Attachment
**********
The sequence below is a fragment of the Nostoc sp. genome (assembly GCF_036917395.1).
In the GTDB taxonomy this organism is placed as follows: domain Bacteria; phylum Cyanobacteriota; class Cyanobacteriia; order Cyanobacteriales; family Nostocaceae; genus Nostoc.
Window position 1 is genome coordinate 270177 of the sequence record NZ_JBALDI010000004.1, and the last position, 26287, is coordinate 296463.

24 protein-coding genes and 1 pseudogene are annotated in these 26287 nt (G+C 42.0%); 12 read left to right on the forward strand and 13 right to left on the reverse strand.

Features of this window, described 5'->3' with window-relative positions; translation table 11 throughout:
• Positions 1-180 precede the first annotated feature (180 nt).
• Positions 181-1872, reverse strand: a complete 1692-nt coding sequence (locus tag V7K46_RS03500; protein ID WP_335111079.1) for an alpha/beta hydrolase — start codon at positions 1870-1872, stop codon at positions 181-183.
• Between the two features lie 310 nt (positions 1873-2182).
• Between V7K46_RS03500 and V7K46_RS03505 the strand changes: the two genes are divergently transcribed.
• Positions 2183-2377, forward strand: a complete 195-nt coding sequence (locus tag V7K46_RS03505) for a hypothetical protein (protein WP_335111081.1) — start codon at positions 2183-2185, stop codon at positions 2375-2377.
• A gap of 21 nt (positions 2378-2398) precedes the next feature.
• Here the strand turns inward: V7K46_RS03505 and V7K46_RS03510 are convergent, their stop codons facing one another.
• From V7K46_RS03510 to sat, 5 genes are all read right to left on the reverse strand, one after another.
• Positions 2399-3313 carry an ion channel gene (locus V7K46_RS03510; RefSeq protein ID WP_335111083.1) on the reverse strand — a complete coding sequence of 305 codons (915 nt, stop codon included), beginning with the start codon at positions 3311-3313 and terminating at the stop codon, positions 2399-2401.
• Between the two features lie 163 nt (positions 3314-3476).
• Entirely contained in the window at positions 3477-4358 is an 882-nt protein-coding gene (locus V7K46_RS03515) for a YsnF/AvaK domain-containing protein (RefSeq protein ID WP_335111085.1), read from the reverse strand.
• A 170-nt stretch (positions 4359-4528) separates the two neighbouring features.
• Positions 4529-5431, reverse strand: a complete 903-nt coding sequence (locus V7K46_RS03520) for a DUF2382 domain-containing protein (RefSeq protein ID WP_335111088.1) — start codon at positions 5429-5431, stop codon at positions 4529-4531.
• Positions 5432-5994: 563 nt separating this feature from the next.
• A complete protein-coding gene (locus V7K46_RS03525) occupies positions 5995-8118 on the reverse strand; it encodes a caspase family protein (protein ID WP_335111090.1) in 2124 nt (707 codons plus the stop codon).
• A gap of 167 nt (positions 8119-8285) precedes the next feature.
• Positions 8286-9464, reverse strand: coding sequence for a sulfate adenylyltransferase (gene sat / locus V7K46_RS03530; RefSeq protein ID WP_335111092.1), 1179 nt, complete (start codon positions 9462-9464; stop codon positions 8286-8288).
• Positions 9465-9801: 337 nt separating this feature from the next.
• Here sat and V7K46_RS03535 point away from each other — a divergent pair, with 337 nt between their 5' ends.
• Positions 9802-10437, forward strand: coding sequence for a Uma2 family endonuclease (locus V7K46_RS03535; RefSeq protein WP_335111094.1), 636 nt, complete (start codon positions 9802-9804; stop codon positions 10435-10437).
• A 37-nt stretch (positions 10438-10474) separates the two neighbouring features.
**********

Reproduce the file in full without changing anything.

The sequence below is a fragment of the Nostoc sp. genome (assembly GCF_036917395.1).
In the GTDB taxonomy this organism is placed as follows: domain Bacteria; phylum Cyanobacteriota; class Cyanobacteriia; order Cyanobacteriales; family Nostocaceae; genus Nostoc.
Window position 1 is genome coordinate 270177 of the sequence record NZ_JBALDI010000004.1, and the last position, 26287, is coordinate 296463.

24 protein-coding genes and 1 pseudogene are annotated in these 26287 nt (G+C 42.0%); 12 read left to right on the forward strand and 13 right to left on the reverse strand.

Features of this window, described 5'->3' with window-relative positions; translation table 11 throughout:
• Positions 1-180 precede the first annotated feature (180 nt).
• Positions 181-1872, reverse strand: a complete 1692-nt coding sequence (locus tag V7K46_RS03500; protein ID WP_335111079.1) for an alpha/beta hydrolase — start codon at positions 1870-1872, stop codon at positions 181-183.
• Between the two features lie 310 nt (positions 1873-2182).
• Between V7K46_RS03500 and V7K46_RS03505 the strand changes: the two genes are divergently transcribed.
• Positions 2183-2377, forward strand: a complete 195-nt coding sequence (locus tag V7K46_RS03505) for a hypothetical protein (protein WP_335111081.1) — start codon at positions 2183-2185, stop codon at positions 2375-2377.
• A gap of 21 nt (positions 2378-2398) precedes the next feature.
• Here the strand turns inward: V7K46_RS03505 and V7K46_RS03510 are convergent, their stop codons facing one another.
• From V7K46_RS03510 to sat, 5 genes are all read right to left on the reverse strand, one after another.
• Positions 2399-3313 carry an ion channel gene (locus V7K46_RS03510; RefSeq protein ID WP_335111083.1) on the reverse strand — a complete coding sequence of 305 codons (915 nt, stop codon included), beginning with the start codon at positions 3311-3313 and terminating at the stop codon, positions 2399-2401.
• Between the two features lie 163 nt (positions 3314-3476).
• Entirely contained in the window at positions 3477-4358 is an 882-nt protein-coding gene (locus V7K46_RS03515) for a YsnF/AvaK domain-containing protein (RefSeq protein ID WP_335111085.1), read from the reverse strand.
• A 170-nt stretch (positions 4359-4528) separates the two neighbouring features.
• Positions 4529-5431, reverse strand: a complete 903-nt coding sequence (locus V7K46_RS03520) for a DUF2382 domain-containing protein (RefSeq protein ID WP_335111088.1) — start codon at positions 5429-5431, stop codon at positions 4529-4531.
• Positions 5432-5994: 563 nt separating this feature from the next.
• A complete protein-coding gene (locus V7K46_RS03525) occupies positions 5995-8118 on the reverse strand; it encodes a caspase family protein (protein ID WP_335111090.1) in 2124 nt (707 codons plus the stop codon).
• A gap of 167 nt (positions 8119-8285) precedes the next feature.
• Positions 8286-9464, reverse strand: coding sequence for a sulfate adenylyltransferase (gene sat / locus V7K46_RS03530; RefSeq protein ID WP_335111092.1), 1179 nt, complete (start codon positions 9462-9464; stop codon positions 8286-8288).
• Positions 9465-9801: 337 nt separating this feature from the next.
• Here sat and V7K46_RS03535 point away from each other — a divergent pair, with 337 nt between their 5' ends.
• Positions 9802-10437, forward strand: coding sequence for a Uma2 family endonuclease (locus V7K46_RS03535; RefSeq protein WP_335111094.1), 636 nt, complete (start codon positions 9802-9804; stop codon positions 10435-10437).
• A 37-nt stretch (positions 10438-10474) separates the two neighbouring features.